Wattage,= Volts*Amps
Voltage is Amplitude or the size of the electromagnetic wave, Amperage is electron flow. The higher the Amplitude (Voltage) the more drive behind the Electrons (Amperage). Both Voltage and Amperage together make Wattage, and one watt is one Joule.

One Joule = one Watt
Resistance and Ohms law is used to calculate electron flow E=I*R using Voltage (Amplitude) and Amperage (Current flow) values, the equation is linear, meaning it works any way, front to back, or back to front.


Say we have a 300W power supply, it's rated at 10V and 30Amp (300-Watt), and we have a spindle motor that's rated at 300W, if we connect the spindle motor to that supply it will use the full 30Amp and 10V, however if we connect a power supply rated at 20V 30A, the speed of the motor will increase and the motor will use less amperage. (This happends with motors only, not all devices or hardware functions this way.)

Moving stepper motors.

Say you want to connect three steppers to your milling machine, if the motor is rated at 2.5A the potential draw will be 2.5A x 3, making it important to supply the recommended Amperage or more than the recommended Amperage, for example if two motors are rated at 12V 2.5A the potential overall wattage needed will be 60-Watt.

Ohms: Also known as resistance can be determined using Ohms law, you can also determine other things using the same equation "E=IxR", where "E" = Voltage, "I" = Amperage and "R" = Ohms or Resistance.

Given that data, selecting a power supply for anything should be pretty easy.
The next question that comes into play is "how do I obtain a power supply that works for most applications for cheap?"

The answer, ATX.
The ATX power supply used in Computer Towers will work wonders for any application and they are inexpensive, you can convert them to work as bench-top supplies for anything your experimenting with and they cost less than $45. USD.
The power needed to run a mill or lathe depends on the motors used.
If the application calls for the use of stepper motors, the power must be DC opposed to AC. The Voltage and amperage required depends on the stepper motor size.
Most DB25 and COM style breakout board, driver board style setups require two power supplies, however USB style Micros only require power to the drivers, the logic power is supplied from the pc threw the USB port.
Some DIY projects only require ATX power supplies, the kind found in old computer chasis, these supplies provide different voltages, generally you see two voltage values, 12V and 5V. These supplies are the best for a person building a CNC for the first time, they have IC's that prevent damage from occuring, the ATX supply will provide you with 120 Watts of power or more for under $40.00, and in some cases the ATX supply will provide over 500 Watts of power. For a pinout
The supply must provide the correct voltage, if the voltage is too high the stepper motor and driver will get warm or produce smoke, generally this is not agood sign. If too little voltage is supplied brown-outs  will occur and things just simply won't work properly.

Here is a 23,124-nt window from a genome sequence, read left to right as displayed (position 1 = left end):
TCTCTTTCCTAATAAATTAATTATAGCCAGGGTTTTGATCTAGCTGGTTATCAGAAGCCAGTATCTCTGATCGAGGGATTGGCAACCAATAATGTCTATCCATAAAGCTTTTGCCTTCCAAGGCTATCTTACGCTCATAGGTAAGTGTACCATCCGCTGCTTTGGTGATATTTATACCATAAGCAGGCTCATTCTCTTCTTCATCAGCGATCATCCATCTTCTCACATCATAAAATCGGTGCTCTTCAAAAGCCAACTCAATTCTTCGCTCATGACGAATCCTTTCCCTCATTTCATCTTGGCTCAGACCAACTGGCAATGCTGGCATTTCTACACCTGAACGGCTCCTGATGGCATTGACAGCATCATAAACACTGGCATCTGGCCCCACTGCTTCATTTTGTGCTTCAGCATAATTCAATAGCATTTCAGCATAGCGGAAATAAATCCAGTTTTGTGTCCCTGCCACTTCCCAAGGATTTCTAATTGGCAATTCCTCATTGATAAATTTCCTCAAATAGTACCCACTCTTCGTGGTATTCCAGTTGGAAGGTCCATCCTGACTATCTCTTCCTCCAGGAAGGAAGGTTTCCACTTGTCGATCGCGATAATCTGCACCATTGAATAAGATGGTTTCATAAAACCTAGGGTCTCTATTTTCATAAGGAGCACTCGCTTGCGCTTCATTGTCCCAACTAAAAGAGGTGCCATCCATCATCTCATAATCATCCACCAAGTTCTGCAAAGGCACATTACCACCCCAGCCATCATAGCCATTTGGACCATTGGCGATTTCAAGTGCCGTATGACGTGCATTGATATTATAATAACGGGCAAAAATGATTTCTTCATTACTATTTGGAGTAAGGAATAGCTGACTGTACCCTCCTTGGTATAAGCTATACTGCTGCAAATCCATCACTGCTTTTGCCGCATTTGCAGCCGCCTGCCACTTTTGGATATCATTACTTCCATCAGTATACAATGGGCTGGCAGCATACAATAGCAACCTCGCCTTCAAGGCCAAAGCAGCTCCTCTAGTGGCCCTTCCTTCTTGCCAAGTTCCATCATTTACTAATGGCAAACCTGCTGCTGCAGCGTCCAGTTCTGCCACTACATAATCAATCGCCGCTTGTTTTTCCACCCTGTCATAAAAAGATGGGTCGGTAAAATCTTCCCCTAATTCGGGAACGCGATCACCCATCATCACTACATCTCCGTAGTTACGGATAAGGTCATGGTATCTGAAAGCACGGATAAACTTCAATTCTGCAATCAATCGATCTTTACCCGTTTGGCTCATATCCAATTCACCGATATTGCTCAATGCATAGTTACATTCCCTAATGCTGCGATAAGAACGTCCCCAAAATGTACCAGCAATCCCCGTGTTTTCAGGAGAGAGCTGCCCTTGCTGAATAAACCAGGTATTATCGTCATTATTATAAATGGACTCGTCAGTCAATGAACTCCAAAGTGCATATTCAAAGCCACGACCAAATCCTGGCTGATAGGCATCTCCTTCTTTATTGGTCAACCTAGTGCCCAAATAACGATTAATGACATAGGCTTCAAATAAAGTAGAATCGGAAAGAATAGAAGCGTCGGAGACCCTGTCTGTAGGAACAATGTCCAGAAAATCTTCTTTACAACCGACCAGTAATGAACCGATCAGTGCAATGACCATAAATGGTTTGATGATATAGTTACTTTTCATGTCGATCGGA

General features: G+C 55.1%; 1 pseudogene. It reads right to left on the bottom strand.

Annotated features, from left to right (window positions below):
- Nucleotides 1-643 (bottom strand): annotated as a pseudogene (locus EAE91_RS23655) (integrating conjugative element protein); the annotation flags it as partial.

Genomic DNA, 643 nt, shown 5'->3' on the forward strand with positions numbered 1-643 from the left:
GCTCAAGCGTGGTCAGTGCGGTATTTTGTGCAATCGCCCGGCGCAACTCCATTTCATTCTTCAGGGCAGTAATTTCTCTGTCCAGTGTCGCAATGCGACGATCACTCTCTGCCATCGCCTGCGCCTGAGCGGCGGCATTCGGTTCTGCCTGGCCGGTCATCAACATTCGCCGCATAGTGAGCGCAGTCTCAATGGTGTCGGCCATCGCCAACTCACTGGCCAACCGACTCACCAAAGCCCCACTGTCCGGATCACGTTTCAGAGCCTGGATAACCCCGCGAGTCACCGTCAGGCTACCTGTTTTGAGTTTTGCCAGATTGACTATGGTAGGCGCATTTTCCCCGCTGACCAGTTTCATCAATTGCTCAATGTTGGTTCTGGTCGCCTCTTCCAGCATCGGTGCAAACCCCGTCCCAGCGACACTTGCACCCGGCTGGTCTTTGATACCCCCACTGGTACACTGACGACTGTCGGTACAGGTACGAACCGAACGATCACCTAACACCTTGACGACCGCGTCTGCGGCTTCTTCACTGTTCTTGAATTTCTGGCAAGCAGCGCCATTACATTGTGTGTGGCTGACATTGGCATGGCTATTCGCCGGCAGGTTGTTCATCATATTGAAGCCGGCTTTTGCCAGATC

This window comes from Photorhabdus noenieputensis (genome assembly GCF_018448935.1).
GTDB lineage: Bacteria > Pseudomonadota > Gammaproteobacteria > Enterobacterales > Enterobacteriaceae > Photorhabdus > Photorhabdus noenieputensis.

Amperage can be much much higher than the item requires, for example if you have a 3-amp stepper motor the power supply can be 300-amp with no issues. Wattage is the overall power povided or consumed, and voltage is the force behind it.
Back to main page

Wikipedia Power supply

Wikipedia Computer Power Supply (ATX)



Most common Electronics required for:

A CNC Milling Machine:

  • Power Supply

o    Amperage and Voltage Multiplied together give you Wattage.

o    Wattage is the overall unit of measurement for electricity.

o    When choosing a power supply make sure to choose something with the Recommended Voltage and High Amperage.

o    Always use caution, do not wire things with power ON.

o    Always double check that Anode and Cathode are connected properly.

  • Stepper Motors

o    Three motors most common for sale or in devices at home, are the "Bipolar", "Unipolar", and "Hybrid" Stepper.

o    Steppers work by charging individual coils.

o    Stepper Motors may have anywhere from 4 - 8 wires, just because a motor has 4 or more wires does not make it a stepper.

  • Break-out board/ Driver-board(s). Note: (Maybe on one PCB).

o    Common "All in one" PCB's can be found online and use TB6560 Integrated Circuits

  • Computer/ PLC

o    The CNC milling machine can be programmed to run from a "Programmable Logic Controller" like the "RepRap" 3D printer.

o    Machines that use the common TB6560 IC noted above will also connect using a DB25 parallel port

  • Spindle Motor

o    Generally a DC motor with a High Wattage.

o    Higher Voltage with a DC motor equates to higher RPM and less torque, it also means less amperage draw

o    Low Voltage supplied to a DC motor will result in lower RPM and more torque if Amperage is available


  • Power Supply

o    Same as the milling machine

o    Some people use ATX (Computer) power supplies because of the high wattage and three output voltages. (12v, 5v, 3.5v).

  • Stepper Motors

o    Same as the milling machine

  • Break-out board/ Driver-board(s). Note: (Maybe all on one PCB).

o    Same as the milling machine

  • Computer/ PLC

o    Same as the milling machine

  • Spindle Motor

o    Lathe spindles for CNC should have "encoder" disks attached

o    Encoders are used for DRO (Digital Readout) and cutting threads.

o    Some of the best spindles are AC motors known as "Servo-Motors", although the motor is controlled using a DC power-supply they're actually AC motors.

o    Treadmill Motors are great for Do-It-Yourself CNC lathe spindles.

3D Printer:

  • Motors


  • Power


  • Motion Control


  • Other